• On the Road to Replacing Oil: A Well-to-Wheels Study Exploring Alternative Transportation Fuels and Vehicle Systems - Full Report (3.2 MB)

  • Abstact, Table of Contents, Executive Summary and Introduction (608 K)

  • Annotated Bibliography of References


    Anonymous said...

    Thanks for making this available. I expect it will be very useful as a reference. How hard would it be to add Biodiesel from various sources to the GREET model?

    Eric said...

    Wow. Your thesis is a very comprehensive and highly technical piece of work. And you did this for an undergraduate degree fulfillment? Impressive. Keep up the good work Watthead.

    Jesse Jenkins said...

    Tom. I originally did add Biodiesel to the mix (from Soy) and have the figures for that around somewhere. In the end, though, considering how little of our liquid fuels consumption biodiesel from soy can offset, I decided to leave it out to cut the number of pathways I was dealing with down a bit for the final version.

    There are SEVERAL pathways I was not able to consider in this study - there's just too darned many of them - including: hydrogen from thermal cracking at high-temp nuclear power plants, hydrogen from gasification of biomass or coal, coal or biomass to liquids (FT diesel or dimethyl ether), and biodiesel from soy, jatropha, or algae (and probably some others that I can't think of right now).

    Some of that was because GREET version 1.6 (which I used) was not set up to model those pathways. GREET 1.7 is in public beta stage now and a full version is expected soon. 1.7 will include several of those pathways, for folks interested in researching them.

    Oh, and thanks Eric. This was certainly more than I had to do for my undergrad honors requirements - probably the longest and one of the most technical theses submitted this year - but it was what I wanted to set out to do, and I didn't end up half assing it. It ate up far too much of my life for about six months, but it's over now (thank God!) and I have a piece of work I can be happy with.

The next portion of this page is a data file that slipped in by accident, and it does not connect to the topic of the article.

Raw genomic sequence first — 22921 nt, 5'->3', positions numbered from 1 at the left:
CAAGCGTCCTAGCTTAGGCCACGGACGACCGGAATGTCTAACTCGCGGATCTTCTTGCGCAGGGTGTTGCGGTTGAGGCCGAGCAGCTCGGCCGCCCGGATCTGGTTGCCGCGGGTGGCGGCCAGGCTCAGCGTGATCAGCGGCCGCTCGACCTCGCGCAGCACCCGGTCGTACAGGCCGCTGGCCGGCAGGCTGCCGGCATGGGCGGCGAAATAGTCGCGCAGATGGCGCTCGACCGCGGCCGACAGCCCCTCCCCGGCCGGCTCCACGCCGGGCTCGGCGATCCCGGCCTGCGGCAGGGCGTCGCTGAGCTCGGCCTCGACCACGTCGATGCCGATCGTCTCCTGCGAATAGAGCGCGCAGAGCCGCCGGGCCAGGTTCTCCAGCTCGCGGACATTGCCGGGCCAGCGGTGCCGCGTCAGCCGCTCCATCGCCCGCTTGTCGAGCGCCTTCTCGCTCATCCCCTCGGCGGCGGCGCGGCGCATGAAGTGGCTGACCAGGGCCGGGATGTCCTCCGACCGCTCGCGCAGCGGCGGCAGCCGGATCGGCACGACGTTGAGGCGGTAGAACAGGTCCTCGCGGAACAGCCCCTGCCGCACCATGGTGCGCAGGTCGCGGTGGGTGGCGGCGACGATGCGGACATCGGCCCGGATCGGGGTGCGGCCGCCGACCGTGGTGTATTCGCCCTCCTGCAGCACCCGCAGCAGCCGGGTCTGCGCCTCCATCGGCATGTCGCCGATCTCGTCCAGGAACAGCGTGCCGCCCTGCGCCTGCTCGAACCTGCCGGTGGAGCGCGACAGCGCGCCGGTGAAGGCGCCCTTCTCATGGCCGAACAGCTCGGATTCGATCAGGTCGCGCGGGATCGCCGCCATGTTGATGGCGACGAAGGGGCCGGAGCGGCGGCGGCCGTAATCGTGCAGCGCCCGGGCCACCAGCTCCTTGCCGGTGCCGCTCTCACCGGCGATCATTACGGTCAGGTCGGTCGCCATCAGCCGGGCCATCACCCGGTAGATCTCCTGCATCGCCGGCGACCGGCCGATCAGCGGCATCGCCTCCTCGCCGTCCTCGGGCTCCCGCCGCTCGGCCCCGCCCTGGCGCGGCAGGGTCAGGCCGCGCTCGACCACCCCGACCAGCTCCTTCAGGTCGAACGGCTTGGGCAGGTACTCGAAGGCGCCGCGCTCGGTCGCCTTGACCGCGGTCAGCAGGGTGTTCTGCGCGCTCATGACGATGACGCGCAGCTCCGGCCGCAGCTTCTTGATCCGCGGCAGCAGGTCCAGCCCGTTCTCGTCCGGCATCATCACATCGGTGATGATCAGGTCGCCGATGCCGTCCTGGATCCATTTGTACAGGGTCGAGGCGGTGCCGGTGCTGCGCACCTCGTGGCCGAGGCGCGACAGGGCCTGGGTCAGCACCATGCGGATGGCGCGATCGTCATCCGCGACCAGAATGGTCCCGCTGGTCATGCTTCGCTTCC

I'm in the process of working with my thesis advisor to get some version of it published (I'll let you all know when and where if it does get published).

    I really would love comments from anyone who actually is interested in reading the beast (as I sometimes call it)...

    Heiko said...

    I've downloaded it and have already read some of it, it's certainly a major piece of work that you must have put an awful lot of work into.

    Maybe in my previous posting I didn't put my question terribly well.

    Looking at the graph "Selected results: WtW Petroleum Energy Use" say E85 always has some 20% petroleum in it and therefore whenever it's used, we don't get 100% substitution. But that's purely because of the assumption that the gasoline component of E85 is petroleum derived, it could instead be Fischer Tropsch and biomass based gasoline, or it could be gasoline from electrolytic hydrogen from remote renewables and from biomass.

    What are your thoughts on this issue?

    Jesse Jenkins said...

    Heiko, you are correct that the remaining 20% or so of petroleum inputs in all the ethanol pathways is because I assume that the non-ethanol portion of the E85 is petroleum-based reformulated gasoline (as it is in practise). (And remember that the 15% by volume is closer to 20% by energy content as RFG has a higher energy content than ethanol - there's also a bit of petroleum energy inputs from transportation of feedstocks and fuels using petroleum fuels).

    As for the possibility of ultimately using a non-petroleum-based fuel as the 15% portion of the E85, that is certainly possible. I didn't model any of the suggested combinations you brought up in your comment, but all are probably possible (I'm not sure about the hydrogen-ethanol mix which might require some retrofitting of the engines).

    Those might be worth modeling, but there were just too many possible pathways. In the end, I opted to focus mainly on those pathways that have been suggested as near to mid-term solutions - i.e. ethanol, hydrogen FCVs and PHEVs/EVs for the most part - to present a comparison of these commonly-cited alternative fuels.